To this day, I believe that honest photography and honest descriptions are the key to happy customers. In my previous career, I learned that customers are everything. Many artists might not like this but it is true. You cannot just separate yourself from your customers, unless you are at the very top of the tree. If the media create a storm about you then you can just sit back and get on with painting.

This is not the case for most artists however.

Online Art Galleries & Google

One of the things that is a little frustrating is Google’s ranking policies. Google is, rightly all about “user experience”. However, if you want to support an independent artist and type “buy art direct from the artist”, Google won’t return a list of individual artists. No, Google will return a raft of online galleries. These galleries are basically people who could afford to pay for software. This software allows artists to create a profile and upload art. These sites are full of “buy direct from the artist” claims. However, some of them take 50% of the sale price. This is too much for an online gallery.

There are some really good such online galleries of course who do seem to look after the listed artists by advertising on their behalf etc. Some take as little as 30%. Others, such as Fine Art America take no fee from the sale of original paintings. They make their money from print sales.

Paintings For Sale Online: Benefits

There are lots of benefits in buying art online. These outweigh the big negative which is: nothing will beat seeing a piece of art in the flesh.

  • Most good artists will have a returns policy
  • Artists will send you a larger file of their artwork if you ask to let you see detail
  • You can read about the art. In a gallery offline you are relying on what the gallery owner tells you.
  • You can have direct contact with the artist
  • Prospective purchasers can see artwork from artists on the other side of the world that you might otherwise never see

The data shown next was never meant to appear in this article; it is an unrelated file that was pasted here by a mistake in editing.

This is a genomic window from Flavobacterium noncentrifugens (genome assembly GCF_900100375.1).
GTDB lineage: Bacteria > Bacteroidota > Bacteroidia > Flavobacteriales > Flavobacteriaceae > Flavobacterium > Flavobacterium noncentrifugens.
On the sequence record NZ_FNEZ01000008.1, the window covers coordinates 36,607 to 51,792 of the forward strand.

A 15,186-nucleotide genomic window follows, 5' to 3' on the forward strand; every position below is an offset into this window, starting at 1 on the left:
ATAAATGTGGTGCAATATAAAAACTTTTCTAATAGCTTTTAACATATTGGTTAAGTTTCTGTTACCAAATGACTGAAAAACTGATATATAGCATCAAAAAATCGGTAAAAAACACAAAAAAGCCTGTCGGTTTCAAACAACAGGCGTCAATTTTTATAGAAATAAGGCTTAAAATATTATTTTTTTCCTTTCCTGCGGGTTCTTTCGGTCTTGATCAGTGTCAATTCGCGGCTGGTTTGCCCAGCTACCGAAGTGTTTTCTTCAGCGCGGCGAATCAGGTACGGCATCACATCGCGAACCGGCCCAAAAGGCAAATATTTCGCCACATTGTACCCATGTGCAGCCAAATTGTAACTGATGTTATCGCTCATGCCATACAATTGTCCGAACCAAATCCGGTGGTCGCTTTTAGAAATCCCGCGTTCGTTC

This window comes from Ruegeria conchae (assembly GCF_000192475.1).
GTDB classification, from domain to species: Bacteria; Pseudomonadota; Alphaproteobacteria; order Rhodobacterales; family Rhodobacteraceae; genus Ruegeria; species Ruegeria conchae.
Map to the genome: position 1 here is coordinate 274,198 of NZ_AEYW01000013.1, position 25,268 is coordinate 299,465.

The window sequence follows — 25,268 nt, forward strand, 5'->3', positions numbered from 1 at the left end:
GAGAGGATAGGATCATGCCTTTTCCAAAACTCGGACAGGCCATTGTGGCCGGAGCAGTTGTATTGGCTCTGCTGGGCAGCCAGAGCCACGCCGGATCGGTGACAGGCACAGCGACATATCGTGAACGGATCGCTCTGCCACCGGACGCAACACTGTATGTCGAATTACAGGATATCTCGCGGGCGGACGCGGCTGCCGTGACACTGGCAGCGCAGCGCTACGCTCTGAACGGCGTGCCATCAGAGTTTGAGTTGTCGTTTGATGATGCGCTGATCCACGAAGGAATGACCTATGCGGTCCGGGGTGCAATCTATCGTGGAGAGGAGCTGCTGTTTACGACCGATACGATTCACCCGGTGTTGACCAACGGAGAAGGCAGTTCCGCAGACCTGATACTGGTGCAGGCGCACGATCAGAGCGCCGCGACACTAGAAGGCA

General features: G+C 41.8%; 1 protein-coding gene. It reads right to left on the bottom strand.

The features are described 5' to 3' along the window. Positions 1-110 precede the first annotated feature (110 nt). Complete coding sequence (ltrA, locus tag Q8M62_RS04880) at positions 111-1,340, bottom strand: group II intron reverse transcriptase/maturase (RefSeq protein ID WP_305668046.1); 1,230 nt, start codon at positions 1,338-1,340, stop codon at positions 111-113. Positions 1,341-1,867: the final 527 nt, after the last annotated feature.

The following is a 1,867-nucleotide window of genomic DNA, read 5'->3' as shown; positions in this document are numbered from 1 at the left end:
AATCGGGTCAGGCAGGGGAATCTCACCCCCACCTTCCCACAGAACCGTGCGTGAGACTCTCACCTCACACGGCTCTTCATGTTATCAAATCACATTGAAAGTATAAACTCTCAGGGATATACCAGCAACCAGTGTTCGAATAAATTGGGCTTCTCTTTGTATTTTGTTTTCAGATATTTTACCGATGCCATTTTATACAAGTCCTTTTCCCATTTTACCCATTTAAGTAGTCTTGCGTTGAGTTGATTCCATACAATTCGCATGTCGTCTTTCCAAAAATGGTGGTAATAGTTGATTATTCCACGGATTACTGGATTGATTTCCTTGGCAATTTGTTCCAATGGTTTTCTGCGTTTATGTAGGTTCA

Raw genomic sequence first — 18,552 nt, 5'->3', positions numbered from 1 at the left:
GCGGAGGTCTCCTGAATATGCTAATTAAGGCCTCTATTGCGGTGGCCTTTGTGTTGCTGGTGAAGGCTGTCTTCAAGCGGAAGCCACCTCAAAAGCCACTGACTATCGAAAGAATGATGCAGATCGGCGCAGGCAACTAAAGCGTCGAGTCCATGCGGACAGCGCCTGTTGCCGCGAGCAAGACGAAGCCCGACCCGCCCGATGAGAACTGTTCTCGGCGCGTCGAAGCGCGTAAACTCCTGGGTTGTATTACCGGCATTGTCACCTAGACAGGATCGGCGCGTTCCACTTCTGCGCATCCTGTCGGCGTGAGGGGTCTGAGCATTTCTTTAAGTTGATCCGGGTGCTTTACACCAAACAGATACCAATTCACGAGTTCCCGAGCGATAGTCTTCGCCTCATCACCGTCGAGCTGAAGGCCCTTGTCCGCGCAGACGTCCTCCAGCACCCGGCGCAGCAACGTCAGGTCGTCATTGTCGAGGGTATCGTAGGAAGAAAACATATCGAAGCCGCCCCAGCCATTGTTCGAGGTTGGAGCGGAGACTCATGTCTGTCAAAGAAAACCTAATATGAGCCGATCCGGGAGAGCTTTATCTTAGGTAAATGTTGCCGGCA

• You can see “in progress” shots that you would otherwise never see.

I have sent artwork all over the world. This has been to places as far away as Australia, USA, Canada and Greece.

Paintings For Sale Online
Joe Hendry Artwork In Progress

In all the time that I have been selling my art online, I have never had one piece of artwork returned. I do offer a full return policy, it’s just that I have never needed it!

I would finish this article by saying that there is security in buying art online. Most artists accept Paypal and this covers you fully in the event that anything goes wrong. I have again, never had any problem here.

Indeed, it is the artist who is most likely to be  conned by fraudsters online (but that is a whole other article!)

I hope this article helps people realise the benefits of buying art online and in doing so, supports independent artists and good online art galleries.

PS Please visit my Testimonials Page to see what some of the people who have purchased my paintings for sale online have had to say.

Examples Of Joe Hendry Artwork

Original Art for sale

Buying original art online

Shy Girl
Shy Girl

Drawings in pencil

Scottish art for sale

Art For Sale Online- Buying direct from the artist

Art For Sale Online

Art For Sale Online

Did you know you can buy art direct from the artist?